The purpose of this study is to investigate narcissism in relation to consumer identity projects. Narcissism is rarely the focus of consumer culture studies, though it resonates with theories of individualistic, consumption-driven identities, and is argued to be a pervasive social trend within a hegemonic consumer culture that places the individual center stage. We explore these themes in the context of emerging adult identity projects given arguments about increasing narcissism in younger generations.

Methodology/approach

Identifying eight participants using the Narcissistic Personality Inventory – four with high and four with low scores – we conduct in-depth interviews to explore their identity projects, narcissistic traits, and brand relationships.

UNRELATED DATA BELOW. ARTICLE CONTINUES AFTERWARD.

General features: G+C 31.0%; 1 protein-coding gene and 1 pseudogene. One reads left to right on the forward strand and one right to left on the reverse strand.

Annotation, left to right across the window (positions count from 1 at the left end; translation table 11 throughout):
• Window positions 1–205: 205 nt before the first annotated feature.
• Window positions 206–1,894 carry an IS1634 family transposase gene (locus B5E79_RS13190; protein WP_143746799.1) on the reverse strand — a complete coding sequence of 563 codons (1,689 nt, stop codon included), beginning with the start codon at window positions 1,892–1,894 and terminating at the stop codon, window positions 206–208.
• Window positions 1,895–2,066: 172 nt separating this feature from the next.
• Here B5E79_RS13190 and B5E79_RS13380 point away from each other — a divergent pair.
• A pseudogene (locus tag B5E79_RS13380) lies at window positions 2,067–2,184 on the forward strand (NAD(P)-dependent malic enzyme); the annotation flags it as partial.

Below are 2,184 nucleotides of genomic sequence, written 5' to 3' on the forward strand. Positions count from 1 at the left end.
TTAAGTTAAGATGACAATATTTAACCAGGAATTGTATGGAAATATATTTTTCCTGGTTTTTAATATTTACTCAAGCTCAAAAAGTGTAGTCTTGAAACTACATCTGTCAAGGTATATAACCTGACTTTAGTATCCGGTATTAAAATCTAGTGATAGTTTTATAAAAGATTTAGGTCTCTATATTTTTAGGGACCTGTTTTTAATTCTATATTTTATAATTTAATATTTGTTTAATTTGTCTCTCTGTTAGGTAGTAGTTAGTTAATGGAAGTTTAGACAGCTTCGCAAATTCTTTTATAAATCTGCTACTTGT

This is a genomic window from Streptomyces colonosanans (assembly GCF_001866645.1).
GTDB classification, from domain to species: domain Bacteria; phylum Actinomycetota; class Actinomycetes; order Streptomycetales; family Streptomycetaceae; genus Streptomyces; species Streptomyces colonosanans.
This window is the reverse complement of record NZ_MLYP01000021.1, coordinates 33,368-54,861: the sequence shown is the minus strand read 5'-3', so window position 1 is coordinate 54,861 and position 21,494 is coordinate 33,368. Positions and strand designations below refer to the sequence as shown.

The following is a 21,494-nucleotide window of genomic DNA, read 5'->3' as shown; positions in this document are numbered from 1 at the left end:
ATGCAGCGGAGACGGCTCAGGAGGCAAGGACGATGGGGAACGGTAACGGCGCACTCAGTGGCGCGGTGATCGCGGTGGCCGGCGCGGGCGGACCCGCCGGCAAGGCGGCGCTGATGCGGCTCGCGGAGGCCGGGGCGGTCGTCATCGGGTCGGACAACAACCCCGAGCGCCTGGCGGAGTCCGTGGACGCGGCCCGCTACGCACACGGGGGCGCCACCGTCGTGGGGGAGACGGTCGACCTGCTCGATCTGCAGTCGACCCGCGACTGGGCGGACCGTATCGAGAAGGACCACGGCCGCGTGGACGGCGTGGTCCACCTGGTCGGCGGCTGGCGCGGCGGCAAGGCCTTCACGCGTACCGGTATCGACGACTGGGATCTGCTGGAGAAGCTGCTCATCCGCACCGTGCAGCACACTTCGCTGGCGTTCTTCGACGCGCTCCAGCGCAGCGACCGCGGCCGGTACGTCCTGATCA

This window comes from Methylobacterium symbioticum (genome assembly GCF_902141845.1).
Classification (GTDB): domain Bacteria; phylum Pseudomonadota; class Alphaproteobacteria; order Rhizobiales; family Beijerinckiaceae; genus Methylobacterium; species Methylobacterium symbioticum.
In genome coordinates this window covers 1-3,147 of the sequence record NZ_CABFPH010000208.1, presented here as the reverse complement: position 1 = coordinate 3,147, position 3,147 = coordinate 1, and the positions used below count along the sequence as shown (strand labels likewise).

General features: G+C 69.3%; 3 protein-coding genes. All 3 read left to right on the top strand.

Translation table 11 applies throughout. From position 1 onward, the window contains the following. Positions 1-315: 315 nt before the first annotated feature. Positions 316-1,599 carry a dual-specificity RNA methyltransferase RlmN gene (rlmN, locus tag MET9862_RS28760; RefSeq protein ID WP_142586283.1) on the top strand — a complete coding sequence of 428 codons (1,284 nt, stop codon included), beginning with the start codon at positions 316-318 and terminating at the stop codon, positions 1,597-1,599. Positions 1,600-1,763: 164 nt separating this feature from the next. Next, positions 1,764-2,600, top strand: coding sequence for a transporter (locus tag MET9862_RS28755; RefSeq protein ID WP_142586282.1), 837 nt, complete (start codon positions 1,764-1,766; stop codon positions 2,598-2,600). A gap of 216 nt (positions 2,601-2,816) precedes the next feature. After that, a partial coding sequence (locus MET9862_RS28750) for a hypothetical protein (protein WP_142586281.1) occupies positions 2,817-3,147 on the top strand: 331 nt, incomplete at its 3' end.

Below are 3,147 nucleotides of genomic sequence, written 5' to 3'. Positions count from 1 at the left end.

Findings

Through idiographic analysis, we find that those with lower narcissistic tendencies seem to have a communal orientation to both people and brands, whilst those with greater narcissistic tendencies tend to be individualistic and agentic. We relate the narcissistic consumer to Fromm’s “marketing character,” proposing four themes that emerge from the analysis: liquidity; an other-directed sense of self; conformity; and the commodification of self.

Social implications

This paper discusses the societal implications of individualistic consumer identity projects, highlighting narcissism, a concept relatively neglected within consumer culture theory. Narcissism carries with it a host of societal implications, not least of which is a focus on the self and a lack of concern with the wellbeing of others.

Details

Consumer Culture Theory
Type: Book
ISBN: 978-1-78441-158-9

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Article
Publication date: 1 May 1977